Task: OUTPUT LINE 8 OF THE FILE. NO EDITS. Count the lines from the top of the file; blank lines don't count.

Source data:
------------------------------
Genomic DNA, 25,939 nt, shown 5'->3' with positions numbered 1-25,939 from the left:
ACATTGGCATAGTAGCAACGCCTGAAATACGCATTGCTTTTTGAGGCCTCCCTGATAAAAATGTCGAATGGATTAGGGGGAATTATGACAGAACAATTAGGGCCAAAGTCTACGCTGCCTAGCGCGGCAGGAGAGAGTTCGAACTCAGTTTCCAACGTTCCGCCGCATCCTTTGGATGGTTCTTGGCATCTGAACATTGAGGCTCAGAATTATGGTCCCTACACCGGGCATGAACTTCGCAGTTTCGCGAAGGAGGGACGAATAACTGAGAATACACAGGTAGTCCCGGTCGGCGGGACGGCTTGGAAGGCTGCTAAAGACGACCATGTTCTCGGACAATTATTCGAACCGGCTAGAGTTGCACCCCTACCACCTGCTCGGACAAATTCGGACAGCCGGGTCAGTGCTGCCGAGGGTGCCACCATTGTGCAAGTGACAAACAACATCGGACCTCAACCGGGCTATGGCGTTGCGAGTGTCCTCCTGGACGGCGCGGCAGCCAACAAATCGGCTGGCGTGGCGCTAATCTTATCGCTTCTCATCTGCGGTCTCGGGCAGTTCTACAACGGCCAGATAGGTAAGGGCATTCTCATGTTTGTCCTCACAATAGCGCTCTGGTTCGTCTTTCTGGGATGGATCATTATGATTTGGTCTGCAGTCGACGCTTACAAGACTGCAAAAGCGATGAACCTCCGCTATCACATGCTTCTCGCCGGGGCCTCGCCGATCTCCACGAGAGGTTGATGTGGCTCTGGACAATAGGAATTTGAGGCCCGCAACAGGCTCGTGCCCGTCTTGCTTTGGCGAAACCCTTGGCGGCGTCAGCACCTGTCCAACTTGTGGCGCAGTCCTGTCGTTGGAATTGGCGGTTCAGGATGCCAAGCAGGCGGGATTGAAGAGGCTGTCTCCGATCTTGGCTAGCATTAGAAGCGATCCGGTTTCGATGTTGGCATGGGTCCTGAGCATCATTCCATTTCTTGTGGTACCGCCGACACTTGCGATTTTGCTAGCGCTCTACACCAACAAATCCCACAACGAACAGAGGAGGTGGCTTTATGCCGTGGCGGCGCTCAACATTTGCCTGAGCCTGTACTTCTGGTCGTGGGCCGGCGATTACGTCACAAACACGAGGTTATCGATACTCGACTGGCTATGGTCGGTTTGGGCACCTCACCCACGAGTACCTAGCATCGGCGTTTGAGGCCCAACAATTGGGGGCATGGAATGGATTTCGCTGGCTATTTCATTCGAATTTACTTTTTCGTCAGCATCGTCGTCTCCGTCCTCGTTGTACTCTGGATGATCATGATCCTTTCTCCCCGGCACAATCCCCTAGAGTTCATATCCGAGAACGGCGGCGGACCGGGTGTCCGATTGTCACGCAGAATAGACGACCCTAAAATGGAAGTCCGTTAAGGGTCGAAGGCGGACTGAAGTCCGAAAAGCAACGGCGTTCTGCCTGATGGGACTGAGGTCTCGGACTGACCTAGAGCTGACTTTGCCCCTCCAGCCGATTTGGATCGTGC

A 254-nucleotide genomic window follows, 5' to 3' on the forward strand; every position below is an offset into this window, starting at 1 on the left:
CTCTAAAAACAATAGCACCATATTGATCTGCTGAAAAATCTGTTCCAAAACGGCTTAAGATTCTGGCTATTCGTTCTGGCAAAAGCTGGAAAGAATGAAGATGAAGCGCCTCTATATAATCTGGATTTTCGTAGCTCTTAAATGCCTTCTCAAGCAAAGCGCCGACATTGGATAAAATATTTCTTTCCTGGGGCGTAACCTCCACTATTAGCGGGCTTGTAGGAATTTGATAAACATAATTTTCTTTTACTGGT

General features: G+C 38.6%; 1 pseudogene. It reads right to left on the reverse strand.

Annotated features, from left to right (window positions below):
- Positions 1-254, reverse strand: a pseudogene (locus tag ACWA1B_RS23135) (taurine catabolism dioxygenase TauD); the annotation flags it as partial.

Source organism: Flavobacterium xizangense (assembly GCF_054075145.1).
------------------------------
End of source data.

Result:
Source organism: Flavobacterium xizangense (assembly GCF_054075145.1).